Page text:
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Pier Review: A Road Trip in Search of the Great British Seaside Paperback – 11 Feb 2016
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'Peerless'(Danny Wallace) --.
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This is a fun story and the reader is invited into the (no doubt very smelly) Renault Clio. I'd get in if I were you.
FWIW I grew up in a little village handy for Burnham-on-Sea, before moving to Birmingham (if the cost you've experienced is brown, bubbly and rumoured to be radioactive, proximity to the sea certainly isn't high in your list of requirements). For me – and I imagine many others – it's immensely enjoyable to read a book like this narrated by – to put it as nicely as I can – people who lived their lives in a real city (not London) and weren't homogenised by the establishment factories in Oxford or Cambridge.
Seriously, read it now.
As a landlocked Brummie, the only source of nautical enjoyment I have is from canals, lidos and those awful plastic swimming pools you get from Argos (the ones that are never as fun as you hope they're going to be. Thanks, MOM). Danny, Jon and their grumpy pixie friend, Midge, feel the call of the ocean, as most Brummies do, and decide to visit all the piers in England and Wales. What follows is a journey involving spooky visions, Danny swearing, Midge getting lost a lot, Jon freaking out a lot, Danny swearing, Midge getting lost again, and lots and lots of piers. Our travelling heroes form an unlikely, sweaty, bromantic bond across the coasts, battling homophobia, lost luggage and a fight to make sense of their memories of the sea, the coast, the family trip to Pontins.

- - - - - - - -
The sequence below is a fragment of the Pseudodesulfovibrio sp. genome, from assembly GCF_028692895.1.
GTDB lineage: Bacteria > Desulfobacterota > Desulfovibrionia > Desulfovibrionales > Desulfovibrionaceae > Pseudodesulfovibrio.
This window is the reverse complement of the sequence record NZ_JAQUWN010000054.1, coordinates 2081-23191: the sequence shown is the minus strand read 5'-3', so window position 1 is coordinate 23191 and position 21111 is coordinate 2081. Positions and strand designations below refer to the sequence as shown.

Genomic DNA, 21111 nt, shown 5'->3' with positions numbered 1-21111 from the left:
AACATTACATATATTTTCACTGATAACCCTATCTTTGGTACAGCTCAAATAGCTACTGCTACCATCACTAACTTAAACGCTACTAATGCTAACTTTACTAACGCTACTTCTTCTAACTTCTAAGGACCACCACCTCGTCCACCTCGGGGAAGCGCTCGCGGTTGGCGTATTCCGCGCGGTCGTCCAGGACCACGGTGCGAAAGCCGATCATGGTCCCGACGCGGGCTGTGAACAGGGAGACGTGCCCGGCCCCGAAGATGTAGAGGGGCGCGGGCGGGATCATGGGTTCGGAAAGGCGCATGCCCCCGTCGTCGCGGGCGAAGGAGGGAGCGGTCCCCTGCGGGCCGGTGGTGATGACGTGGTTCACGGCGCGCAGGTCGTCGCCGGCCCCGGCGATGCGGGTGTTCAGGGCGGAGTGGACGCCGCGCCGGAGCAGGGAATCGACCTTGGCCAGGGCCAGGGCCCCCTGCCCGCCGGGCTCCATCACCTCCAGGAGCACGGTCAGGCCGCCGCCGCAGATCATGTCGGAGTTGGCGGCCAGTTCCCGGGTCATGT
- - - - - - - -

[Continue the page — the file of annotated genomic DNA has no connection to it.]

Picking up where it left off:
You'll learn fun and not-so-fun facts about the piers, you'll gain a new appreciation for the type of architecture we're pulling down all the time, in a neverending quest to have More, Better New Stuff. The book goes back and forth between Jon and Dan (sometimes confusingly so in the Kindle version, which has some formatting errors which makes Jon sound mental at points, as he asks himself about his own bag) and the authors have distinct enough voices that it rarely gets confusing. Within a few words you know when Jon or Danny's talking and the funniest bits are the running gags about their Fantasy Island friend.
It's funny, it's poignant, and it'll make you want to visit the piers before they burn down, fall apart or get turned into bingo halls or coffee shops.
BONUS REVIEW FOR KINDLE VERSION -
The actual paper version of the book handily lets you know whether it's Danny or Jon going on by using slightly bolder text for Dan. This isn't available in the Kindle version, but their voices are distinct enough that it isn't usually a problem. A small gripe, that could maybe be fixed by whacking a D or J before each entry, but I imagine that would be tedious to do. There's also a bunch of small formatting errors that I presume will be sorted in a future revision and don't really harm the experience.
Jon adds a humane touch to his observations, making sociological points without being po-faced or deadening. I may be biased, in that I met him once in a pub, and it may be that I share his Brummie sense of humour, but this is an excellent book that makes me jealous that I can't capture my own trips (mainly to Scottish islands and standing stones) with the same light touch but depth of observation. It feels very real to me, but at the same time, novelistic. This is a great book - I laughed, I thought, I went to the internet to research the locations, with a view to planning a trip of my own. Outstanding.
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